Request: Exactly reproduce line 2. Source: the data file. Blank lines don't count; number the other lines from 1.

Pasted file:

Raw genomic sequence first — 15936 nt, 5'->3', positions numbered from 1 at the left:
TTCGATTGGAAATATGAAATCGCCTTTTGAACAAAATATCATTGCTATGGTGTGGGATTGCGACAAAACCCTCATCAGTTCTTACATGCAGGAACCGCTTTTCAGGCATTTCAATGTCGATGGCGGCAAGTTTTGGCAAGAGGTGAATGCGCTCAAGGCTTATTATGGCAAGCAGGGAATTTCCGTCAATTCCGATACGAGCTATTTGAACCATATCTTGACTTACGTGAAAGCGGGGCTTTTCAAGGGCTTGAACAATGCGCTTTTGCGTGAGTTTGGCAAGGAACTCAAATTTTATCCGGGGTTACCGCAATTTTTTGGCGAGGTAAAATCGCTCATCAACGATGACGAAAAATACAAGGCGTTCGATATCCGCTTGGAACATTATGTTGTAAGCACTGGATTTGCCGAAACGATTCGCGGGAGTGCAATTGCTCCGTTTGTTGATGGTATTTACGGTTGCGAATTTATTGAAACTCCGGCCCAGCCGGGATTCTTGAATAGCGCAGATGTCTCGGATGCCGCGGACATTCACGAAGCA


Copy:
TTCGATTGGAAATATGAAATCGCCTTTTGAACAAAATATCATTGCTATGGTGTGGGATTGCGACAAAACCCTCATCAGTTCTTACATGCAGGAACCGCTTTTCAGGCATTTCAATGTCGATGGCGGCAAGTTTTGGCAAGAGGTGAATGCGCTCAAGGCTTATTATGGCAAGCAGGGAATTTCCGTCAATTCCGATACGAGCTATTTGAACCATATCTTGACTTACGTGAAAGCGGGGCTTTTCAAGGGCTTGAACAATGCGCTTTTGCGTGAGTTTGGCAAGGAACTCAAATTTTATCCGGGGTTACCGCAATTTTTTGGCGAGGTAAAATCGCTCATCAACGATGACGAAAAATACAAGGCGTTCGATATCCGCTTGGAACATTATGTTGTAAGCACTGGATTTGCCGAAACGATTCGCGGGAGTGCAATTGCTCCGTTTGTTGATGGTATTTACGGTTGCGAATTTATTGAAACTCCGGCCCAGCCGGGATTCTTGAATAGCGCAGATGTCTCGGATGCCGCGGACATTCACGAAGCA